Google recently announced another update to its Exact Match targeting, introducing close variants which will now include keywords with the same meaning. Using Google’s machine learning, Exact Match keywords will begin to include close variations that share the same ‘intent’ as your keyword (see examples below in table) and so Exact Match will no longer be limited to your keywords.
Details and Implications:
According to Google’s internal data, ‘the ways people are searching is constantly changing, roughly 15% of the searches we see every day are new.’ This means people may be searching for products and services using keywords that advertisers may not have discovered and Google wants to help advertisers capture that.
In March 2017, we saw a significant update to Exact Match keywords which broadened to include variations of word order and the inclusion of function/bridging words. For example, men’s dress shirt could match to dress shirt men’s. On face value, the user’s intent is clearly the same across both terms.
Now, for the first time, Exact Match will become more dependent on the intent of the query – regardless of the wording used. The example from Google below illustrates what this means.
|Keyword||Query||Why it matched|
|Yosemite Camping||yosemite national park ca camping||Implied words|
|campsites in yosemite||Same intent|
The connection between query and keyword is close and a portion of the keyword is even seeded into the close variant queries. It remains to be seen whether all close variant queries will be as tightly matched as above, but this provides an indication of the flexibility Exact Match will soon have.
The expected influx of new and ideally relevant queries gives advertisers greater scope to optimise their accounts towards user-generated queries and gain a clearer insight of what their audience could be looking for. Conversely, advertisers must pay closer attention to their search query reports to filter out unexpected queries which may not align with their targeting criteria.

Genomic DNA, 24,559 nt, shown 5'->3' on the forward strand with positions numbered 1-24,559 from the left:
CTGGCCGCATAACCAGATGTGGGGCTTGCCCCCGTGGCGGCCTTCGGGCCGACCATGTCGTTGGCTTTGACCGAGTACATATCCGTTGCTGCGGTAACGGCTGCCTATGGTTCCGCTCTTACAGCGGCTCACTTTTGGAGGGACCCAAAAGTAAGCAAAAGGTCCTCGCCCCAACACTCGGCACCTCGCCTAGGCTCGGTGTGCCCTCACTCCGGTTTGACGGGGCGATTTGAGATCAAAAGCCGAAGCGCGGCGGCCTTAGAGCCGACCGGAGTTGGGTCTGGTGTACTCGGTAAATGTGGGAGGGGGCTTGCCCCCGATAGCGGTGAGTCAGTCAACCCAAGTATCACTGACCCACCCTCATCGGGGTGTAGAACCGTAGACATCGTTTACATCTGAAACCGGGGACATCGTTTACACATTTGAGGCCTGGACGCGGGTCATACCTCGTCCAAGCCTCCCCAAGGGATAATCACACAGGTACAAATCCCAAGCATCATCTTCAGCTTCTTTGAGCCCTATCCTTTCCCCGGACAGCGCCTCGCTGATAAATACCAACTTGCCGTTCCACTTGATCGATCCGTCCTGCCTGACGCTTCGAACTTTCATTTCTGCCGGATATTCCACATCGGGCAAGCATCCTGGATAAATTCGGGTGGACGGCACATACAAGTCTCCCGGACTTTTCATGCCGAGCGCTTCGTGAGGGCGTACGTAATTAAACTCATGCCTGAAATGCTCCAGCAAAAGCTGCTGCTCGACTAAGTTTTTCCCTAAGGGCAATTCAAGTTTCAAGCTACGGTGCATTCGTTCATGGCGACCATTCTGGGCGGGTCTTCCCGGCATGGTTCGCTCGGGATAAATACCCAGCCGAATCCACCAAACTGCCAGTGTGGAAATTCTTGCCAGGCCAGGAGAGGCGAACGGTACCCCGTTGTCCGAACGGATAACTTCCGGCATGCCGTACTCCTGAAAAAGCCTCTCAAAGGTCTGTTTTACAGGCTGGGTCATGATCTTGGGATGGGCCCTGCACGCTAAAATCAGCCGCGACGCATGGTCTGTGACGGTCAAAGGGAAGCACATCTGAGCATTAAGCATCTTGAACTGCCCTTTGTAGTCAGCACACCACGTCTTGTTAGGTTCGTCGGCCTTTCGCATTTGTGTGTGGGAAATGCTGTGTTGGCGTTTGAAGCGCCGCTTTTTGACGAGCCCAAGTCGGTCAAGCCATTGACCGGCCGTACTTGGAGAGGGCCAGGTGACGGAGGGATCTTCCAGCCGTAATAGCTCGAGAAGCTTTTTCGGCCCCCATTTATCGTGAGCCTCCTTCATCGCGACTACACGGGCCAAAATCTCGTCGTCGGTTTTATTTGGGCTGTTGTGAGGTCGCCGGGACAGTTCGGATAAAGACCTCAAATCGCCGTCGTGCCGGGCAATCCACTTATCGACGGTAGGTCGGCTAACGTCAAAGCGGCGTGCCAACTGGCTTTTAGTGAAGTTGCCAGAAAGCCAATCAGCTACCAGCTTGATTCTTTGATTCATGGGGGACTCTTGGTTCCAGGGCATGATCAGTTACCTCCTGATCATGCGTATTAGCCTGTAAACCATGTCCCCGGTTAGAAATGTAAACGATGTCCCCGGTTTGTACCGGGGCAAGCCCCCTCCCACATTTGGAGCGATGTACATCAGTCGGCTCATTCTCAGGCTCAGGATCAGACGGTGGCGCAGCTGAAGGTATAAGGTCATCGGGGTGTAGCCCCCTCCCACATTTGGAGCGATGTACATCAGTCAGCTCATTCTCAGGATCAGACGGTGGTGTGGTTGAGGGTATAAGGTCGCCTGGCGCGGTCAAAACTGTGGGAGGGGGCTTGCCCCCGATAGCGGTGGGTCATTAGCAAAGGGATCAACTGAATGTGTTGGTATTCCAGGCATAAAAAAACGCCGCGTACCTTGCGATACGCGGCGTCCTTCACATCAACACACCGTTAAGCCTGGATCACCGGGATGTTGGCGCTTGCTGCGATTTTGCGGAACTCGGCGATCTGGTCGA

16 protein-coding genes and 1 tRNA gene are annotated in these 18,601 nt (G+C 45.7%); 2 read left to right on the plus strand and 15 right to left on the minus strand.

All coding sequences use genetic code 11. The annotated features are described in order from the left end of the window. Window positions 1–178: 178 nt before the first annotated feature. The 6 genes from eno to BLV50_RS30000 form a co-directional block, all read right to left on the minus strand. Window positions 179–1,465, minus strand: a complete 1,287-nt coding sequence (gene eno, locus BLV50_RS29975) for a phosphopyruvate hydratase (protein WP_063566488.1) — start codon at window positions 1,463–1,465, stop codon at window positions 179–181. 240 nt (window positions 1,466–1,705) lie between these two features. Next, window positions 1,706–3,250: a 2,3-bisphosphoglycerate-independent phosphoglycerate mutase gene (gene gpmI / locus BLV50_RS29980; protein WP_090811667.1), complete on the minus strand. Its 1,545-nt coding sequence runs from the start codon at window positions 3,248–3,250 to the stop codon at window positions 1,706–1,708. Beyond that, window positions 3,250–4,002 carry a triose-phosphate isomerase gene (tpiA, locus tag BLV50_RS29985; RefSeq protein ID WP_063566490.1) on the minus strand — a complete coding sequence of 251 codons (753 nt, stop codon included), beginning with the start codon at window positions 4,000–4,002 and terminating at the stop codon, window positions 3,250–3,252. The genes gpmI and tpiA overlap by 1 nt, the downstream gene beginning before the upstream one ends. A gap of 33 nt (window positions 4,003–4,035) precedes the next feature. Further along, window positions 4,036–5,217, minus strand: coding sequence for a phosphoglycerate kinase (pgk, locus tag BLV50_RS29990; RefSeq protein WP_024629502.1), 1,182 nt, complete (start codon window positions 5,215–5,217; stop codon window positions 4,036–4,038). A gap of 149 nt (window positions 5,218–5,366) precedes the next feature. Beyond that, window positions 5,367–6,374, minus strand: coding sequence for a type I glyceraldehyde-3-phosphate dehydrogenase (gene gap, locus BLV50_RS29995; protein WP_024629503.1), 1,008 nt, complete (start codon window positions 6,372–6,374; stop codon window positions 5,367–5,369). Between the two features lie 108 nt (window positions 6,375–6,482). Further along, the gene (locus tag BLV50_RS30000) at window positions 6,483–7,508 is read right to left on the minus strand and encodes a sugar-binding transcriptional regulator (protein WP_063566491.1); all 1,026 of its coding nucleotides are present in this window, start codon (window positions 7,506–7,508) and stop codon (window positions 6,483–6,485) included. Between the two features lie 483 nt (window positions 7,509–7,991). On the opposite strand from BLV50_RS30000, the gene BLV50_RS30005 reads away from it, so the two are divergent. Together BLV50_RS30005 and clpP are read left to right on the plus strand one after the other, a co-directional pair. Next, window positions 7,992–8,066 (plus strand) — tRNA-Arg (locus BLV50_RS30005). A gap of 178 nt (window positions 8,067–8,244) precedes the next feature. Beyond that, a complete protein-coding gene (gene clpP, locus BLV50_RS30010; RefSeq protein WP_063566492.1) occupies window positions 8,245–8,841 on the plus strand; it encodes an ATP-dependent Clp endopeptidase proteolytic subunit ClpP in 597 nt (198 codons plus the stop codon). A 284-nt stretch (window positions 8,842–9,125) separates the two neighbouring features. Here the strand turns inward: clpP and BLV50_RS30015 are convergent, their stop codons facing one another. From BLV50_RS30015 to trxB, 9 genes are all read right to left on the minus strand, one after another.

This change will roll out for English keywords through October 2018, with more languages to follow over the next few months.
Fundamentally, this update is yet another dilution of the Exact Match definition. Advertisers with compliance concerns or contextual keyword issues may be worried about the implications.
Google obviously trusts in its machine learning algorithm and promises that ‘the intent of the search still matches the original keyword’. Google says that it will still prefer to match queries to the most specific keyword. Paraphrases or similar terms already existing in your account will be triggered as a priority (except for keywords with a poorer ad rank).
For advertisers who may not already have an extensive breakout of ‘similar-intent’ phrases, this update creates a window of opportunity for an expansion of their keywords.